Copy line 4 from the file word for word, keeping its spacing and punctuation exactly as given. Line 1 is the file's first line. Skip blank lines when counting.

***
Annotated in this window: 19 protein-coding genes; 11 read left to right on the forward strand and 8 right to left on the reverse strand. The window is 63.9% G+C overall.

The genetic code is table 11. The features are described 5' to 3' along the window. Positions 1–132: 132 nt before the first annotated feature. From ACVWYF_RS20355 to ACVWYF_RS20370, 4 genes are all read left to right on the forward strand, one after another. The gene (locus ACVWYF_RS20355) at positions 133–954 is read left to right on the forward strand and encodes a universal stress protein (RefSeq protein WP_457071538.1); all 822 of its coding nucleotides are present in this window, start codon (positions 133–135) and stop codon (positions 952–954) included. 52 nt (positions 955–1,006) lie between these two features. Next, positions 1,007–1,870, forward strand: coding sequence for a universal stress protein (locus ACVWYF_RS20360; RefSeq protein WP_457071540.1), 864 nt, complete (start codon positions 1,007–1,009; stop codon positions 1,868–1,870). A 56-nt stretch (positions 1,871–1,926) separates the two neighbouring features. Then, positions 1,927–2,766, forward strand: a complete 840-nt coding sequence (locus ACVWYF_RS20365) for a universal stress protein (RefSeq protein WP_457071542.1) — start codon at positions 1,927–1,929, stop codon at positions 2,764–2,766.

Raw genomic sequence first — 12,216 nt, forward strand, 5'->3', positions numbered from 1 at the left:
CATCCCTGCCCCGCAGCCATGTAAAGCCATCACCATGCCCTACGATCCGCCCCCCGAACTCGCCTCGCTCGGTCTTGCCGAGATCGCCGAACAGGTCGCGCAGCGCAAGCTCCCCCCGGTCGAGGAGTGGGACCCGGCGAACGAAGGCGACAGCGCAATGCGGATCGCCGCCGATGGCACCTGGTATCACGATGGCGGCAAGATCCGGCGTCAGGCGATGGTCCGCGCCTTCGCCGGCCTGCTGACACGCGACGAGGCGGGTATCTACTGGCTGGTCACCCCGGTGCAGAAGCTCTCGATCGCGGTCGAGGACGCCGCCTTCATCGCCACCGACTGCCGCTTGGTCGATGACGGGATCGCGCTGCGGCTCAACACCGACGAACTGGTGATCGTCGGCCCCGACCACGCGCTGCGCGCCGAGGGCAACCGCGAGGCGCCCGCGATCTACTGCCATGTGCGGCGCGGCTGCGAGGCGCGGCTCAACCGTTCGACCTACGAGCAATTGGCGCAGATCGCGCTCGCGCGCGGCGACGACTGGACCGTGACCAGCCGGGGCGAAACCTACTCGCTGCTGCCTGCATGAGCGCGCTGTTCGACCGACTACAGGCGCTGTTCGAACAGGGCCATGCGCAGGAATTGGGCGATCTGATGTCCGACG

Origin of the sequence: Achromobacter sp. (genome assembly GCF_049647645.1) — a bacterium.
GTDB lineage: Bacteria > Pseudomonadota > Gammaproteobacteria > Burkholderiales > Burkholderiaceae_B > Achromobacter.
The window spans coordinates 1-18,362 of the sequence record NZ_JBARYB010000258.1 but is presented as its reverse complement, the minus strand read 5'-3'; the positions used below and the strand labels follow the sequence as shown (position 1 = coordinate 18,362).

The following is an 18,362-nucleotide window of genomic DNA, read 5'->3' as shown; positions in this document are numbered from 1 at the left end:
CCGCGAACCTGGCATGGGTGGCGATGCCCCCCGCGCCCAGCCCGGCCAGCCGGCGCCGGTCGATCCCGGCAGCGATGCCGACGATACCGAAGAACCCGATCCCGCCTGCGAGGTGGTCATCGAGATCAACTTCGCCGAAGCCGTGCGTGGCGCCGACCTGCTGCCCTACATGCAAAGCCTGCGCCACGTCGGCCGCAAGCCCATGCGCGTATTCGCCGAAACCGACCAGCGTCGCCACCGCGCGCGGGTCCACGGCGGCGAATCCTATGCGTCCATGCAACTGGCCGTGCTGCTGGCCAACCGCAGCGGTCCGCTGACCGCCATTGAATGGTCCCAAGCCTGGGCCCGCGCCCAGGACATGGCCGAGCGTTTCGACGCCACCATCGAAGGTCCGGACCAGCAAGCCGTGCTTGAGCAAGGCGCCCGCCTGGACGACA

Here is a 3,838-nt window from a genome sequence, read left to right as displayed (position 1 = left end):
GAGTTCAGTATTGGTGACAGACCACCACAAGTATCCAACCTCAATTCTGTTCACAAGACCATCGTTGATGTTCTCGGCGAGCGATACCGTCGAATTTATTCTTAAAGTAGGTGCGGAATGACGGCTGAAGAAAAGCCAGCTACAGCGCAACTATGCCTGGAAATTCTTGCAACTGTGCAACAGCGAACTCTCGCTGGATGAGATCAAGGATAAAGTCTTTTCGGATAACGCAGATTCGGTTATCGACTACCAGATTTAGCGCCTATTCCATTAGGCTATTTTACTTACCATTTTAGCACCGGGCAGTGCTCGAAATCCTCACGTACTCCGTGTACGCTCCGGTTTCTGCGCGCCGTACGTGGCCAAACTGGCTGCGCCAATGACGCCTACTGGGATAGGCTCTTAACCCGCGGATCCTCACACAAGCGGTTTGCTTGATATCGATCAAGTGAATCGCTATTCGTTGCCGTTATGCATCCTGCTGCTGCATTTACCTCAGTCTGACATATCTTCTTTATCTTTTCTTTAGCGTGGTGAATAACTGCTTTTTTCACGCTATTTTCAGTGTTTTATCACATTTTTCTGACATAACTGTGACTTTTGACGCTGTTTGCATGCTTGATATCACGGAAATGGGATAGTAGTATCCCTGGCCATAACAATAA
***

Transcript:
CATCCCTGCCCCGCAGCCATGTAAAGCCATCACCATGCCCTACGATCCGCCCCCCGAACTCGCCTCGCTCGGTCTTGCCGAGATCGCCGAACAGGTCGCGCAGCGCAAGCTCCCCCCGGTCGAGGAGTGGGACCCGGCGAACGAAGGCGACAGCGCAATGCGGATCGCCGCCGATGGCACCTGGTATCACGATGGCGGCAAGATCCGGCGTCAGGCGATGGTCCGCGCCTTCGCCGGCCTGCTGACACGCGACGAGGCGGGTATCTACTGGCTGGTCACCCCGGTGCAGAAGCTCTCGATCGCGGTCGAGGACGCCGCCTTCATCGCCACCGACTGCCGCTTGGTCGATGACGGGATCGCGCTGCGGCTCAACACCGACGAACTGGTGATCGTCGGCCCCGACCACGCGCTGCGCGCCGAGGGCAACCGCGAGGCGCCCGCGATCTACTGCCATGTGCGGCGCGGCTGCGAGGCGCGGCTCAACCGTTCGACCTACGAGCAATTGGCGCAGATCGCGCTCGCGCGCGGCGACGACTGGACCGTGACCAGCCGGGGCGAAACCTACTCGCTGCTGCCTGCATGAGCGCGCTGTTCGACCGACTACAGGCGCTGTTCGAACAGGGCCATGCGCAGGAATTGGGCGATCTGATGTCCGACG